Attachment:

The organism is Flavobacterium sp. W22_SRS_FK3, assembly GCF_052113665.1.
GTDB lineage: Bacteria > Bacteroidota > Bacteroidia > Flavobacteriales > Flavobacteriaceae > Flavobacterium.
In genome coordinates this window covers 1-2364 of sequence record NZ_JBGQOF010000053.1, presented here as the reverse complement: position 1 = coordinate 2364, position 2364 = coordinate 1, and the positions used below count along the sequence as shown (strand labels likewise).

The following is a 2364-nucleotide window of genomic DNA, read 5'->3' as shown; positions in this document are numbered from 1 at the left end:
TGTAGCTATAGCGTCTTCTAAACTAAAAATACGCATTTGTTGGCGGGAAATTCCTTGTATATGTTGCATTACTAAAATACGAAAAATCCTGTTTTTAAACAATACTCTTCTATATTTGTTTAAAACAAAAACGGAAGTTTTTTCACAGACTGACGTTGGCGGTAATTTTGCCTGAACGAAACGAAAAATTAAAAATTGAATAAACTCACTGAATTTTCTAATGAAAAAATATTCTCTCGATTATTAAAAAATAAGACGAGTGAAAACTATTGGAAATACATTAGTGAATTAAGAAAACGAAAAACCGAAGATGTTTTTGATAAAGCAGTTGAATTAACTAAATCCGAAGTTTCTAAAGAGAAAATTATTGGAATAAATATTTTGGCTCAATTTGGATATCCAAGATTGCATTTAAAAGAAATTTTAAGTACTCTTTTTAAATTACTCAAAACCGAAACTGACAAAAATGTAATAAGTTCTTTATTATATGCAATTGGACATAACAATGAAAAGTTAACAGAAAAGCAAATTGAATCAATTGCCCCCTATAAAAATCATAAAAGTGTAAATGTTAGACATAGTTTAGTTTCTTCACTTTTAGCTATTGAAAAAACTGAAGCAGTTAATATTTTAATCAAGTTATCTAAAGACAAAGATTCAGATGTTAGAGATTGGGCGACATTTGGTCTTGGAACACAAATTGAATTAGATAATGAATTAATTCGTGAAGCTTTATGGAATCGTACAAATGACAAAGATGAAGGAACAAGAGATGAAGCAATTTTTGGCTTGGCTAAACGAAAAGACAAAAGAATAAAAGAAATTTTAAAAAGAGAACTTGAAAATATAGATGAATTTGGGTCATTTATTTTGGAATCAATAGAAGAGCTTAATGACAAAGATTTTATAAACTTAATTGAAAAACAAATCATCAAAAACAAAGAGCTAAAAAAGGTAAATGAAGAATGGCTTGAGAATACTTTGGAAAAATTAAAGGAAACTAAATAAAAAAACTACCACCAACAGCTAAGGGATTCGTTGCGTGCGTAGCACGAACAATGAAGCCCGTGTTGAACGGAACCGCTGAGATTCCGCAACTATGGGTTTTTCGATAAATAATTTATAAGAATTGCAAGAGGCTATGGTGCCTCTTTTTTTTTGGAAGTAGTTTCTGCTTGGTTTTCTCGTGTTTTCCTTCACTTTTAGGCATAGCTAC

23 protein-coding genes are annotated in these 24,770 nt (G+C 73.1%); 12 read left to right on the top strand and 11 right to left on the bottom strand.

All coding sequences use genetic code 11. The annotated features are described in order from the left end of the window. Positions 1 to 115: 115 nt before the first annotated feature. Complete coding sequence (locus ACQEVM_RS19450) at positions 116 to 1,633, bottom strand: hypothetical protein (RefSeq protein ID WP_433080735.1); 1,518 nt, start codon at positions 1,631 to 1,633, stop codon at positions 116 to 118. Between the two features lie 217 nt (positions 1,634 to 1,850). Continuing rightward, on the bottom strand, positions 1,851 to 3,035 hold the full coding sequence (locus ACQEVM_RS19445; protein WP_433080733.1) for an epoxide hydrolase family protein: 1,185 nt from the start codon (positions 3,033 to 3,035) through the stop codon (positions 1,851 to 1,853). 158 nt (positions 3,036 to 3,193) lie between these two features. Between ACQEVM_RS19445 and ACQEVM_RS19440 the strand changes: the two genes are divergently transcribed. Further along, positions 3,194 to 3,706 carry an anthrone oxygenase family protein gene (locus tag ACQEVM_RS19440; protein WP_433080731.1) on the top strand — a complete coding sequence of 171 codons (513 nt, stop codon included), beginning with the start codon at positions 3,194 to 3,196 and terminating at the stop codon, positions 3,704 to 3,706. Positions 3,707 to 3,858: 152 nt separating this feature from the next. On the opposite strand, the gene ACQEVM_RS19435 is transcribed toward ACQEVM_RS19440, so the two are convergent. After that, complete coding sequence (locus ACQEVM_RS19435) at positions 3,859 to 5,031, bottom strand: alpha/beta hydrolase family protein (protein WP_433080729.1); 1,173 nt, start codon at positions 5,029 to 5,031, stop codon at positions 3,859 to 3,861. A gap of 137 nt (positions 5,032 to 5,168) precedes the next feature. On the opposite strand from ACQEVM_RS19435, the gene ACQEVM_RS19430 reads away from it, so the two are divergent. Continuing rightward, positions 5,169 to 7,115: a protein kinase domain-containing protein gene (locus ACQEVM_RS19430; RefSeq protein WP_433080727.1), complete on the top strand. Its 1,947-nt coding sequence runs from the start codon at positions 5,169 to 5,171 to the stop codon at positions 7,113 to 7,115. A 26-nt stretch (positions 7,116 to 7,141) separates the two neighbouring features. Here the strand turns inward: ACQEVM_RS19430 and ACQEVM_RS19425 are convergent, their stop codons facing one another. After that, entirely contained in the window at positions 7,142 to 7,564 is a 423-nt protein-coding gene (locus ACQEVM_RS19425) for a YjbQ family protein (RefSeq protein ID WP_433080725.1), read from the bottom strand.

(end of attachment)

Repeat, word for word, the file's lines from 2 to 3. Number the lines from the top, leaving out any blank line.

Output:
GTDB lineage: Bacteria > Bacteroidota > Bacteroidia > Flavobacteriales > Flavobacteriaceae > Flavobacterium.
In genome coordinates this window covers 1-2364 of sequence record NZ_JBGQOF010000053.1, presented here as the reverse complement: position 1 = coordinate 2364, position 2364 = coordinate 1, and the positions used below count along the sequence as shown (strand labels likewise).